Sometimes the black letter law passed by the legislature is unclear. The legislature can’t anticipate every possible fact scenario when they pass a law, so it lay to the courts to interpret the law and give guidance to what it means. This interpretation is called case law. When the court decides a certain meeting to the law it essentially answers a legal question. Lawyers and other courts then can rely on that ruling when they have a similar issue in their case. The following case answers the question above.

State v. Gregg, 2009, 221 P.3d 596, 42 Kan.App.2d 719.

This case addresses the following issue:

What kind of actions will constitute a violation of a PFA order?

This case comes from the defendant, Steven Gregg, appealing his conviction of violating a protection from abuse (PFA) order that his mother had against him.

At trial, Gregg’s mother testified that while she was at Wal–Mart her son “just followed me around a little bit there in Wal–Mart asking me to drop the PFA.” Id. at 597. Crabtree also testified that she ultimately “dropped” the PFA because of Gregg’s “very insistence.” Id. Gregg testified on his own behalf that he briefly said hello to his mother at the Wal–Mart and then conversed with his brother, who was also present. Id.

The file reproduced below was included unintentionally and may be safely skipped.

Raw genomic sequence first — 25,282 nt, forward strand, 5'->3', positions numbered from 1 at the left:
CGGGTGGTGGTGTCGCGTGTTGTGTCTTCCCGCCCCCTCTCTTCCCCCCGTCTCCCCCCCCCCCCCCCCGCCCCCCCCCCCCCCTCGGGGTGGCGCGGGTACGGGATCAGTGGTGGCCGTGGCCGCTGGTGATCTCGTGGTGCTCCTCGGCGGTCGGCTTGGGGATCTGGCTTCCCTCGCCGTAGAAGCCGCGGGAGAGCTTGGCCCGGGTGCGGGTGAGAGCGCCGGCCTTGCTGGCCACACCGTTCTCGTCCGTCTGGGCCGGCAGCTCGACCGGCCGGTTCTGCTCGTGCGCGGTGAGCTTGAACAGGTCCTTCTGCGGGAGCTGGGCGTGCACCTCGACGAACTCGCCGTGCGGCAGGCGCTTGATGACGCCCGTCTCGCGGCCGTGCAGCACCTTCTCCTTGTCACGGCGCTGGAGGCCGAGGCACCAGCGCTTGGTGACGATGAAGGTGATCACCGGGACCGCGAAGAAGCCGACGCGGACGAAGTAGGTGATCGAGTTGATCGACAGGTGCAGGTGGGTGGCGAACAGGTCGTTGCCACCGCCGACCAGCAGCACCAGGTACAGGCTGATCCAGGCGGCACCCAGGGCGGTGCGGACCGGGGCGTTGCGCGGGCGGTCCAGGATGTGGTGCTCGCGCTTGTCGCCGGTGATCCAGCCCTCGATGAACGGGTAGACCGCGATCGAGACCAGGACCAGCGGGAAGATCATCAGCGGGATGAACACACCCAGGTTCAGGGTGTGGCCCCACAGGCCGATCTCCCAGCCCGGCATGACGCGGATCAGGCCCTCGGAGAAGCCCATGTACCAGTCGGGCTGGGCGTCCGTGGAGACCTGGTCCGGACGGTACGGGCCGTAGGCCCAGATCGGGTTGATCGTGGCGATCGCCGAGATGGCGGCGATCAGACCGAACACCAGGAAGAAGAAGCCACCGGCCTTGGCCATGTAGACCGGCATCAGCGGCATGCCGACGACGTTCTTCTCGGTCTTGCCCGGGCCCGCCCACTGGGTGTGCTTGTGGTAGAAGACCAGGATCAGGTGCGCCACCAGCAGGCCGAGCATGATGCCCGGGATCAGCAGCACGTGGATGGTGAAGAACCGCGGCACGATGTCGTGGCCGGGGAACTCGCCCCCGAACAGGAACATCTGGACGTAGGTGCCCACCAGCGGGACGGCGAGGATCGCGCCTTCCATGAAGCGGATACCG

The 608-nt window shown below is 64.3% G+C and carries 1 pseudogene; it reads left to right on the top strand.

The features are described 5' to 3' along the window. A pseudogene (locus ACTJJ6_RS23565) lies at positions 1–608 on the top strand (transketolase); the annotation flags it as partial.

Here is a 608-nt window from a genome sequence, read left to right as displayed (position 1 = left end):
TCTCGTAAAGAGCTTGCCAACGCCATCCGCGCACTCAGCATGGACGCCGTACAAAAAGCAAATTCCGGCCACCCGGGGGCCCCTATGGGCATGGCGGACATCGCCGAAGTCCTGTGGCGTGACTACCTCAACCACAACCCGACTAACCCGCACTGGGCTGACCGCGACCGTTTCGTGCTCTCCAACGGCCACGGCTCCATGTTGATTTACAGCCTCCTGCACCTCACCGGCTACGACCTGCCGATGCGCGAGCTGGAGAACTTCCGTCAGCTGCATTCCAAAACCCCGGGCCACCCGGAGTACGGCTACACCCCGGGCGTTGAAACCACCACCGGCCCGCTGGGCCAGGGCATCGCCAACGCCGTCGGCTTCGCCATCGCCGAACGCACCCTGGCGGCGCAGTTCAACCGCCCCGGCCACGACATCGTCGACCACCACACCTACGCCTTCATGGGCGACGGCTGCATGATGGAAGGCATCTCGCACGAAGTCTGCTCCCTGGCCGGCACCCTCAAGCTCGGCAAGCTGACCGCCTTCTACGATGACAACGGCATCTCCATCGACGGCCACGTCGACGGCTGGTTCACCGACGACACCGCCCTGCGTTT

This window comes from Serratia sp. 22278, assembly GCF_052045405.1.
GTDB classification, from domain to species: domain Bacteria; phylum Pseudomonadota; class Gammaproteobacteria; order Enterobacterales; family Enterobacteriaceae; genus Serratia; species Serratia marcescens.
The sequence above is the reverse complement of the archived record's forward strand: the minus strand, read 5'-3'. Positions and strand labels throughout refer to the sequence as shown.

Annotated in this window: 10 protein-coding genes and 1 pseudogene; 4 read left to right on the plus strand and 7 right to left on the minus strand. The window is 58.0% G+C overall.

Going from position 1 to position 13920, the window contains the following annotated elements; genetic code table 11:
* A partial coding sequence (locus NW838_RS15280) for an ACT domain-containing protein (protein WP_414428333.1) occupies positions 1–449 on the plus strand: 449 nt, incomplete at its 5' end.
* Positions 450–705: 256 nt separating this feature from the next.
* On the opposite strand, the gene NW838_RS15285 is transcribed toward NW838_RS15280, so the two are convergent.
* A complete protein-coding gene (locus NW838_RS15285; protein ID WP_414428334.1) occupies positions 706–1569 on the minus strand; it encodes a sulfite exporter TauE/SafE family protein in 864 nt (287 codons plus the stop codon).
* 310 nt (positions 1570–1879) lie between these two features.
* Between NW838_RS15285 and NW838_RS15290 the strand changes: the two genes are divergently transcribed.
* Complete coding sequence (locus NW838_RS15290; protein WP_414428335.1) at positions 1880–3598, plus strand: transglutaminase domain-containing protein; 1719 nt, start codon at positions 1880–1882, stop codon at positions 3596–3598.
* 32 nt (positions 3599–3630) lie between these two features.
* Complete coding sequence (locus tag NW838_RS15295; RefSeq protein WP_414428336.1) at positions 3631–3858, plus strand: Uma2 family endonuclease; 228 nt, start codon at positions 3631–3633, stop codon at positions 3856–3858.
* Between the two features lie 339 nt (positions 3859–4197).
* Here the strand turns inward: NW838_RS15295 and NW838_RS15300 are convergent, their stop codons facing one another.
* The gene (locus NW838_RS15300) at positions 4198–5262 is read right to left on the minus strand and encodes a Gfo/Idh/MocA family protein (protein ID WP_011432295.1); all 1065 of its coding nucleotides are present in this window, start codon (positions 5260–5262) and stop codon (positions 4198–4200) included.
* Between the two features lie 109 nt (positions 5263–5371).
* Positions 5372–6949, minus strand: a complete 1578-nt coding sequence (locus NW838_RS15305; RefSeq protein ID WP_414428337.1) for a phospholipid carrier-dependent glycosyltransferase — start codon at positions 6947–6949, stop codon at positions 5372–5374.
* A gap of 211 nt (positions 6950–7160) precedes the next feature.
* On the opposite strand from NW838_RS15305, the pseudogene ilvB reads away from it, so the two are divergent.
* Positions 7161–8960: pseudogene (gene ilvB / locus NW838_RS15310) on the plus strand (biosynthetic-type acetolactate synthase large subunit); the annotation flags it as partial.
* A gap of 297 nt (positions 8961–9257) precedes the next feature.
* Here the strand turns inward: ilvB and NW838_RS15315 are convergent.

Under cross-examination the following colloquy occurred between the prosecutor and Gregg:

Q. You heard your mom testify that you were continually insistent upon her dropping this order; is that true?

A. Well, I was insistent and just a conversation with each other, yes.” Id.

On appeal, Gregg contends the district court misunderstood his testimony on cross-examination, and that when he admitted to a conversation wherein he insisted his mother “drop” the PFA, it was not during the Wal–Mart encounter. The district court understood the testimony differently. Id.

The Court of Appeals had the following holding. “The PFA order directed that Gregg should have “no contact with [Crabtree], directly or indirectly.” Crabtree testified that her son approached her at Wal–Mart and asked her “to drop” the PFA. Moreover, Gregg admitted that he said “hello” to his mother. This evidence—without consideration of the disputed testimony on cross-examination—was sufficient to prove beyond a reasonable doubt that Gregg had contacted his mother in contravention of the PFA and in violation of K.S.A. 21–3843.” Id. at 598. The judgement was affirmed.